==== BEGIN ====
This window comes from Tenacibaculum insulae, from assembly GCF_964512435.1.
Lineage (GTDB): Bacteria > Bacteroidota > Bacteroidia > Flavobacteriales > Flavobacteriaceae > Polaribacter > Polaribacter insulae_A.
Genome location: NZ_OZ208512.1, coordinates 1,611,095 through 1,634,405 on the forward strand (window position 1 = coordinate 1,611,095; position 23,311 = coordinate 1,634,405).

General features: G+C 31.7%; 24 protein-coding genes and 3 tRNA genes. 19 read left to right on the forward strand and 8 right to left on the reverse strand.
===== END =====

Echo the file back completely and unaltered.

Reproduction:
This window comes from Tenacibaculum insulae, from assembly GCF_964512435.1.
Lineage (GTDB): Bacteria > Bacteroidota > Bacteroidia > Flavobacteriales > Flavobacteriaceae > Polaribacter > Polaribacter insulae_A.
Genome location: NZ_OZ208512.1, coordinates 1,611,095 through 1,634,405 on the forward strand (window position 1 = coordinate 1,611,095; position 23,311 = coordinate 1,634,405).

General features: G+C 31.7%; 24 protein-coding genes and 3 tRNA genes. 19 read left to right on the forward strand and 8 right to left on the reverse strand.